During this time I was volunteering for a small charity in the UK that focused on HIV/AIDS work in Zambia. An opportunity to actually work in the development sector came up through a competition called Vodafone World of Difference, that would give 8 people in the UK the chance to work with a charity of their choice for a year. As it was a competition, we thought that the chances of winning would be slim, but I was passionate about the work and so I applied. Vincent wanted to come with me and so he decided to give in his notice at his teaching job before I had even applied. Talk about having confidence in me! Somehow, I won one of the eight places and we ended up moving to Zambia. We were only supposed to stay there for one year but we loved the country and the work we were doing so much that we ended up staying and working in the country for three years.
After that our projects came to a natural end and we had to think about what we wanted to do next. We decided that we would move to Malaysia since we loved the food there and had enjoyed travelling around the country. We both managed to secure jobs in the country and Kuala Lumpur became our home for the next four years! We used our time in Malaysia to travel as much as we could in the region – our first trip was to Myanmar and we’ve since travelled across most of South East Asia and further to Japan and Korea too. We even managed to fit in some trips to Jordan, Israel and Oman (I promise that we worked reaaaally hard at our jobs too!)
We got engaged in Malaysia and in the run up to our wedding in the UK last year, decided to quit our jobs and travel indefinitely. (Probably not the most financially savvy thing to do, spending money on a wedding and then being unemployed, but oh well.) We have loads of ideas that we’d like to try out on the road and we hope that we can make a life out of our love of travelling and our other hobbies and passions.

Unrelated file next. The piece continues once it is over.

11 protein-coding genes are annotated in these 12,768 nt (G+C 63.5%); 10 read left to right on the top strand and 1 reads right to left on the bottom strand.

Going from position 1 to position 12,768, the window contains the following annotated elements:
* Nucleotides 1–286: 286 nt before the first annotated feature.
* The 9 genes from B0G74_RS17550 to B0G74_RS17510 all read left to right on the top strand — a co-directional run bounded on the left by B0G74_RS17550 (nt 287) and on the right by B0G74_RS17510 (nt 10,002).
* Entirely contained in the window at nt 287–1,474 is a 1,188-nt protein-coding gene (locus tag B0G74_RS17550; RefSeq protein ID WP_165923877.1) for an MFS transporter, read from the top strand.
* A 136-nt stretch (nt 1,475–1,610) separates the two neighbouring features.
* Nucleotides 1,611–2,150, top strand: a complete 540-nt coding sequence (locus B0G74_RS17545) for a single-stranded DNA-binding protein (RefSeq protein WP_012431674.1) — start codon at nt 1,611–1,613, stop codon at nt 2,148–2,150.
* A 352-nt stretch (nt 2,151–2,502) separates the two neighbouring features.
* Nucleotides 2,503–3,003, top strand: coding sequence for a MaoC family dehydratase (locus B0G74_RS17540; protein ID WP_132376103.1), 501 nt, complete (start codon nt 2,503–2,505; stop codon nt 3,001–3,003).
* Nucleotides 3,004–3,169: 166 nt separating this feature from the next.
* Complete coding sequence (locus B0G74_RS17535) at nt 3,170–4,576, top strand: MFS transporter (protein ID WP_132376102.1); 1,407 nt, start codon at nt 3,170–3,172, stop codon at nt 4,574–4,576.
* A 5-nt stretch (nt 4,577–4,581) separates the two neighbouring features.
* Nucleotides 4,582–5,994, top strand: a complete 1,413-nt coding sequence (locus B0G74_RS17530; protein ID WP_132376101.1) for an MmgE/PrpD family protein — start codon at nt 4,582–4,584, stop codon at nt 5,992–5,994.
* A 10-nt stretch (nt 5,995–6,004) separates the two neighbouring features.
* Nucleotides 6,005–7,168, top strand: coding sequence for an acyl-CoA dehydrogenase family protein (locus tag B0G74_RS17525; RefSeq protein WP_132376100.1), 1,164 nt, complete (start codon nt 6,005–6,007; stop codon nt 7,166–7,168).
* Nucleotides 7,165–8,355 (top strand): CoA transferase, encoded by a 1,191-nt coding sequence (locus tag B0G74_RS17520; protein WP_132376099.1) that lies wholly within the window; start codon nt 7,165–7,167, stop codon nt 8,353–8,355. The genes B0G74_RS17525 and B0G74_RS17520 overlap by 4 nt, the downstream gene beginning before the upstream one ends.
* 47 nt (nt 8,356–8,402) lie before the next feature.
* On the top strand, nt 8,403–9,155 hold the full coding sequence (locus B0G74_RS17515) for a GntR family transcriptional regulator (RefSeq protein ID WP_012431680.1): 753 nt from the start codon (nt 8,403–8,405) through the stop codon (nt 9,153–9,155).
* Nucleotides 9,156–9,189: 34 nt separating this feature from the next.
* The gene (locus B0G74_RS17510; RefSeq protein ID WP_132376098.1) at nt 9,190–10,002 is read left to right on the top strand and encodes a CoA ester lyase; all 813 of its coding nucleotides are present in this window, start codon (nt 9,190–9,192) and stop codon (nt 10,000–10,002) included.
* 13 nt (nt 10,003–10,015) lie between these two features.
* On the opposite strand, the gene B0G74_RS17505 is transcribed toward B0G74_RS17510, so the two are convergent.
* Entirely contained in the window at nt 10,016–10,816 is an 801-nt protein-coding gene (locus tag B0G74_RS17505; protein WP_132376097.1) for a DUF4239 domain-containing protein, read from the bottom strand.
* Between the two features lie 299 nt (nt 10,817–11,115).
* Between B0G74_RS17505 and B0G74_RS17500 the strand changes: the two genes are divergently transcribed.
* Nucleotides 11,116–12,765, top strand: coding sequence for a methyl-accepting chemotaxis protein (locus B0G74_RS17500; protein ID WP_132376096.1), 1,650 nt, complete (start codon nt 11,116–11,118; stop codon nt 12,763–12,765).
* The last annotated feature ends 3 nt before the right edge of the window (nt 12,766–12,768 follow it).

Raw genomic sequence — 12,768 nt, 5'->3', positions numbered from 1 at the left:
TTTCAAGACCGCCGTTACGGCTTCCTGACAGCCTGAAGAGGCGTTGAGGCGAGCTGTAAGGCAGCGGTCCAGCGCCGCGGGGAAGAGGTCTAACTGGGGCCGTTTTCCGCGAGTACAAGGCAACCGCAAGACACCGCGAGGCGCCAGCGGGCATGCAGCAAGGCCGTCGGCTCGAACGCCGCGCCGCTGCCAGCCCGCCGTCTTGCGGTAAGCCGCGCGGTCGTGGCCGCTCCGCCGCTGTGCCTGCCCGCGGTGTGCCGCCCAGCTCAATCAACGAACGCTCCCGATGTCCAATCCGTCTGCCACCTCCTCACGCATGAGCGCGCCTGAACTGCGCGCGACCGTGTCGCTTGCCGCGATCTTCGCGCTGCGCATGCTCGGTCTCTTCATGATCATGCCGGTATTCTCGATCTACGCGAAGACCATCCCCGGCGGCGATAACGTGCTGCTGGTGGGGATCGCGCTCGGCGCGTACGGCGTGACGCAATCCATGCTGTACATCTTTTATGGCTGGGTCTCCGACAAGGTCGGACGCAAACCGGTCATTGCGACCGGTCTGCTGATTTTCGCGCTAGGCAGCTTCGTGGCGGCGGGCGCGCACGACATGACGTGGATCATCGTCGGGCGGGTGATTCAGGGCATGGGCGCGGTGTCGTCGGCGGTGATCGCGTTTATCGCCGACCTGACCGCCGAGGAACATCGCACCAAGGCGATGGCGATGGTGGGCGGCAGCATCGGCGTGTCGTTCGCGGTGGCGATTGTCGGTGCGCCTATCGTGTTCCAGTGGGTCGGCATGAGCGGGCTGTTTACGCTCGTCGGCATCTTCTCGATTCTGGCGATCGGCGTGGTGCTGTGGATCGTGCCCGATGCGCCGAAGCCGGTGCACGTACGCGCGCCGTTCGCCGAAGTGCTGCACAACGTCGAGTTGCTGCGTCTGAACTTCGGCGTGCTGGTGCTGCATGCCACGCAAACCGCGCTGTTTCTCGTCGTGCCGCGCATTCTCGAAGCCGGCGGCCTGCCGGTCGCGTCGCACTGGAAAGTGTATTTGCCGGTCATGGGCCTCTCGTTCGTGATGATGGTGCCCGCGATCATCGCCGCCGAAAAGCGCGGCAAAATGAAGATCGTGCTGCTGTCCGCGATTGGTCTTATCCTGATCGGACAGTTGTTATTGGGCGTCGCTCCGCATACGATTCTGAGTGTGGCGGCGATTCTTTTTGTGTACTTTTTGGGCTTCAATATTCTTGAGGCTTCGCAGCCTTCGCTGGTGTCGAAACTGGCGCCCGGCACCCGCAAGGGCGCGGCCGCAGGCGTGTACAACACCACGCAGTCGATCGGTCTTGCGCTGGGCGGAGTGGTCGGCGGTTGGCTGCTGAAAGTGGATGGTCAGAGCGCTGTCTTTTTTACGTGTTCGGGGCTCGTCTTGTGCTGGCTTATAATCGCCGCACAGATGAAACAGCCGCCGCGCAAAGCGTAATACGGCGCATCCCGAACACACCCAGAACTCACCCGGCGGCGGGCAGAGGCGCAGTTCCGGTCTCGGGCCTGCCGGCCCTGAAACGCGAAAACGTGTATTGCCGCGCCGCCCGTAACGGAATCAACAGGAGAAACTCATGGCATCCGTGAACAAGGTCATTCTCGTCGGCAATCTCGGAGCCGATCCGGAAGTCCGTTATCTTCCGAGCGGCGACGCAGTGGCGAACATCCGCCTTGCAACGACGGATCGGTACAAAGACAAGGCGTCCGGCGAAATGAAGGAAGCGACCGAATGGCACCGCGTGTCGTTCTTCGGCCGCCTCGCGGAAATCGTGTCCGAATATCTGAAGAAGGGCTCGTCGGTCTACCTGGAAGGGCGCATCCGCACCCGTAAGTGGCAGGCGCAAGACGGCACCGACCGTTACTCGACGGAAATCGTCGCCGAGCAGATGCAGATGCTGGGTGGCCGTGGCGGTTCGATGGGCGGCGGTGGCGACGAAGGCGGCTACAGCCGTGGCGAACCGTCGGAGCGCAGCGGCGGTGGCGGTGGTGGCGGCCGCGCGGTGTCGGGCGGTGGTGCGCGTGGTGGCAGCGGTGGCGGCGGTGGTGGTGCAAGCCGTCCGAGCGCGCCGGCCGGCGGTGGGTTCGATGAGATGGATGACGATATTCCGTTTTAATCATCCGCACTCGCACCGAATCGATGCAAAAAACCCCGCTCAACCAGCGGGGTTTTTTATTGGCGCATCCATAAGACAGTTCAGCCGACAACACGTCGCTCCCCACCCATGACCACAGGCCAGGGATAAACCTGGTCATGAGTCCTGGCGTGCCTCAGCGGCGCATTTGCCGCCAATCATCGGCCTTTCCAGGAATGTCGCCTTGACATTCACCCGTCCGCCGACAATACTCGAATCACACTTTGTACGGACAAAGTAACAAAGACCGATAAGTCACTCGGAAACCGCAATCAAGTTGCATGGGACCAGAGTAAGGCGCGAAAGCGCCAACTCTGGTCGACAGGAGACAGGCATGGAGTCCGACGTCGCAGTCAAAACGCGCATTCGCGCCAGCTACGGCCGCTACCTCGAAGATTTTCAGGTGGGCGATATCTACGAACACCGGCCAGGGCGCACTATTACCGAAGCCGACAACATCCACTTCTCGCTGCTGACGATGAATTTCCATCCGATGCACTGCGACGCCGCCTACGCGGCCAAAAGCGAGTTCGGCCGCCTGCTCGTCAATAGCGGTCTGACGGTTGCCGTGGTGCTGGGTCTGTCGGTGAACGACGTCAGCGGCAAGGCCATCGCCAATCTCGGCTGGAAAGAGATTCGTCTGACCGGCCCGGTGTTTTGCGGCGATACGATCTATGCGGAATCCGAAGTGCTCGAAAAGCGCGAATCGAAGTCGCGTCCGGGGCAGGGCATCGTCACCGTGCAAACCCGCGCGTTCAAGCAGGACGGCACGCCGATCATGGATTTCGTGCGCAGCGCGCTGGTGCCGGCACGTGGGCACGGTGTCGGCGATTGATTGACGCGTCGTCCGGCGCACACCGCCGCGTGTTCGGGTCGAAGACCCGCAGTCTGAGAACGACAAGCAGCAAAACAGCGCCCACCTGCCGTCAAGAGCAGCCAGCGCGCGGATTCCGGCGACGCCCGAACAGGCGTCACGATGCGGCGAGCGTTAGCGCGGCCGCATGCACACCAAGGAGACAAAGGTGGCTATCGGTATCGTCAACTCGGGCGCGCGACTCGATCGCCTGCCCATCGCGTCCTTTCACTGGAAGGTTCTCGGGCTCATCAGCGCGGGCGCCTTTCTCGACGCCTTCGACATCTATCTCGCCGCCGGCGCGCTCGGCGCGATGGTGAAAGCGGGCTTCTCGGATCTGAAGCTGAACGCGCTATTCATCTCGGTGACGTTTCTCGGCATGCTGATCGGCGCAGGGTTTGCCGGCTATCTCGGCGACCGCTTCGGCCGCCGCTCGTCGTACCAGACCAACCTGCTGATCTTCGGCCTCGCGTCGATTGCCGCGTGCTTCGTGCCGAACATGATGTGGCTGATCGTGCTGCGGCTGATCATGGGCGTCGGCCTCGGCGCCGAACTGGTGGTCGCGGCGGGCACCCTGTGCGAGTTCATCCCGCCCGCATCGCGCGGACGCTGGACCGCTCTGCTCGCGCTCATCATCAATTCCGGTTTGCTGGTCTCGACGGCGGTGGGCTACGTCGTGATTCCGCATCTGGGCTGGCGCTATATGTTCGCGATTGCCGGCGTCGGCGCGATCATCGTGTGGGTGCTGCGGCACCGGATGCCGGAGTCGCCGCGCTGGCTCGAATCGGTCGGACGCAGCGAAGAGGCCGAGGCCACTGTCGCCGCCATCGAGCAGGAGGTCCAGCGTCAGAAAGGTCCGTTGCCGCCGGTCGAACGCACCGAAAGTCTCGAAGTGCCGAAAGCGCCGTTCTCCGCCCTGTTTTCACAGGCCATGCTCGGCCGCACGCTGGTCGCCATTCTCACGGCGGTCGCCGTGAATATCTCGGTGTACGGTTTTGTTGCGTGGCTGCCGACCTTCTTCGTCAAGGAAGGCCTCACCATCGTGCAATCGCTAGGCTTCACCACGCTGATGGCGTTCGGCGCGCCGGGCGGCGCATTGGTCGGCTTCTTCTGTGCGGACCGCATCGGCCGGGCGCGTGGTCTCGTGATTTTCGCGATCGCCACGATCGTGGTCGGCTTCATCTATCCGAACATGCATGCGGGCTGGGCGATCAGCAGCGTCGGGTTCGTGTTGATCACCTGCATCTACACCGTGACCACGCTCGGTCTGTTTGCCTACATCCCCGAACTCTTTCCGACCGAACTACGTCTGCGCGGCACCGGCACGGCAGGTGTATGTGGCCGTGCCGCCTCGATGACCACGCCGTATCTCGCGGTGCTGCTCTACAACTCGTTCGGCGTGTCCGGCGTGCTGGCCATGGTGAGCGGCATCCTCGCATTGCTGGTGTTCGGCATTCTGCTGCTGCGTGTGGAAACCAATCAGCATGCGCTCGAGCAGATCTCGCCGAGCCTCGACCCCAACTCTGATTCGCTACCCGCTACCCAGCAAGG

RJ: What is your ultimate purpose for traveling?
For us, it’s about seeing something new or different everyday. Whether it’s fish dangling from the rearview mirrors of a bus in Zambia or an exorcism at the side of the road, when we are travelling, something new happens all the time. And we love it. We are constantly learning about a place, problem solving, learning new languages and experiencing new things.
RJ: Do you think it’s possible to become tired of life on the road?
We are really big fans of slow travel and we like to stay in places for at least a month before moving on to the next city or country – this stops us from becoming tired of life on the road. Slow travel also really gives us the opportunity to fully immerse ourselves in a culture, understand the language, cuisine and the people.
Our experience of living in Malaysia and Zambia has cemented the idea that we want to travel slowly, because we got the chance to do unique things that we wouldn’t have been able to see or do if we were just there for a short visit e.g. visiting a Ramadan bazaar with friends and breaking fast with them; sitting on a public bus in Zambia where your fellow travellers (who don’t know each other) spontaneously burst into harmonious song or going with my friend to vote in the 14th Malaysian General Election! We really like the idea that lots of these countries can feel like ‘home’ – it’s a nice feeling when you touch down somewhere and it actually feels so familiar, even if it’s not where you were born or grew up.
RJ: What has been your most rewarding experience since you left home?
Our work focusing on preventing HIV/AIDS and improving education in the Southern Province of Zambia has to be the most rewarding experience we have had since leaving home.
We ran a teacher training programme in the areas of Monze and Mazabuka in seven community schools, which are basically schools that have been built by the community and receive no government funding or support. Eventually all the schools had trained teachers, a proper curriculum and we even raised funds to build proper school buildings. The best thing was finding out that our schools achieved better exam results than the nearest government schools! We also ran programmes focusing on domestic violence, sexual and reproductive health and empowering women in the communities. We loved our work because we could see that real change was happening in the communities we worked with. We still get updates about the villages that we worked with and things are continuing to improve which is great, because it shows that the work we did was sustainable and can continue without us.
What is a culinary experience that stands out to you?